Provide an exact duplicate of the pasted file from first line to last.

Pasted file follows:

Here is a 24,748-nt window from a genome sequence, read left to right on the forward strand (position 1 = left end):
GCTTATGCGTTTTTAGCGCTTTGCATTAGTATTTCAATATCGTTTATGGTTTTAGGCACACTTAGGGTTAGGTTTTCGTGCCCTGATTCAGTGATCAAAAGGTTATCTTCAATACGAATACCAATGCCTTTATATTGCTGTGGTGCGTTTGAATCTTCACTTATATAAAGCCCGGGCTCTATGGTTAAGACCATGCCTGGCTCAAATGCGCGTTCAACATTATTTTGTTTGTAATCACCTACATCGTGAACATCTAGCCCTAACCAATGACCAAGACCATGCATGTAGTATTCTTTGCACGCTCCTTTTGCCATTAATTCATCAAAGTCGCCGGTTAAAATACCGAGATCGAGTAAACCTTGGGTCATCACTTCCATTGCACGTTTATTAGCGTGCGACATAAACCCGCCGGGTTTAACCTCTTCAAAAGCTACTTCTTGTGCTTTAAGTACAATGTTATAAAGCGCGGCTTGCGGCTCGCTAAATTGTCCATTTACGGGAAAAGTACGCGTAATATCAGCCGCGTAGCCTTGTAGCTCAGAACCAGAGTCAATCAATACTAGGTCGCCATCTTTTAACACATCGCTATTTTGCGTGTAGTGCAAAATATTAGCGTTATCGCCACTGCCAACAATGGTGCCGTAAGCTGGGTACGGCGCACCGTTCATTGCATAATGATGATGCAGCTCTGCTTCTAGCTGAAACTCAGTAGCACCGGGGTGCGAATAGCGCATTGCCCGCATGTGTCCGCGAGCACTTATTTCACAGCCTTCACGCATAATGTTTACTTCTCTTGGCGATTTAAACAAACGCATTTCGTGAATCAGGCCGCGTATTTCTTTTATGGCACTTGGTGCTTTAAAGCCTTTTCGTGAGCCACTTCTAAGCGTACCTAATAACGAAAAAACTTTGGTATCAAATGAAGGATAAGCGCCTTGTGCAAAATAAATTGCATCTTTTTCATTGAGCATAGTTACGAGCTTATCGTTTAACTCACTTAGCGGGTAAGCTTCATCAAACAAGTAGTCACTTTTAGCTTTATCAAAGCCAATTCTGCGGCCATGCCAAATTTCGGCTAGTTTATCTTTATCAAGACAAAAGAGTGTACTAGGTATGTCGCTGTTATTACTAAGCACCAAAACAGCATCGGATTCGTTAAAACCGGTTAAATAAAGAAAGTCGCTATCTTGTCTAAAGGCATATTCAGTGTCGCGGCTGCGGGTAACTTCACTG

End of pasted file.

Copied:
Here is a 24,748-nt window from a genome sequence, read left to right on the forward strand (position 1 = left end):
GCTTATGCGTTTTTAGCGCTTTGCATTAGTATTTCAATATCGTTTATGGTTTTAGGCACACTTAGGGTTAGGTTTTCGTGCCCTGATTCAGTGATCAAAAGGTTATCTTCAATACGAATACCAATGCCTTTATATTGCTGTGGTGCGTTTGAATCTTCACTTATATAAAGCCCGGGCTCTATGGTTAAGACCATGCCTGGCTCAAATGCGCGTTCAACATTATTTTGTTTGTAATCACCTACATCGTGAACATCTAGCCCTAACCAATGACCAAGACCATGCATGTAGTATTCTTTGCACGCTCCTTTTGCCATTAATTCATCAAAGTCGCCGGTTAAAATACCGAGATCGAGTAAACCTTGGGTCATCACTTCCATTGCACGTTTATTAGCGTGCGACATAAACCCGCCGGGTTTAACCTCTTCAAAAGCTACTTCTTGTGCTTTAAGTACAATGTTATAAAGCGCGGCTTGCGGCTCGCTAAATTGTCCATTTACGGGAAAAGTACGCGTAATATCAGCCGCGTAGCCTTGTAGCTCAGAACCAGAGTCAATCAATACTAGGTCGCCATCTTTTAACACATCGCTATTTTGCGTGTAGTGCAAAATATTAGCGTTATCGCCACTGCCAACAATGGTGCCGTAAGCTGGGTACGGCGCACCGTTCATTGCATAATGATGATGCAGCTCTGCTTCTAGCTGAAACTCAGTAGCACCGGGGTGCGAATAGCGCATTGCCCGCATGTGTCCGCGAGCACTTATTTCACAGCCTTCACGCATAATGTTTACTTCTCTTGGCGATTTAAACAAACGCATTTCGTGAATCAGGCCGCGTATTTCTTTTATGGCACTTGGTGCTTTAAAGCCTTTTCGTGAGCCACTTCTAAGCGTACCTAATAACGAAAAAACTTTGGTATCAAATGAAGGATAAGCGCCTTGTGCAAAATAAATTGCATCTTTTTCATTGAGCATAGTTACGAGCTTATCGTTTAACTCACTTAGCGGGTAAGCTTCATCAAACAAGTAGTCACTTTTAGCTTTATCAAAGCCAATTCTGCGGCCATGCCAAATTTCGGCTAGTTTATCTTTATCAAGACAAAAGAGTGTACTAGGTATGTCGCTGTTATTACTAAGCACCAAAACAGCATCGGATTCGTTAAAACCGGTTAAATAAAGAAAGTCGCTATCTTGTCTAAAGGCATATTCAGTGTCGCGGCTGCGGGTAACTTCACTG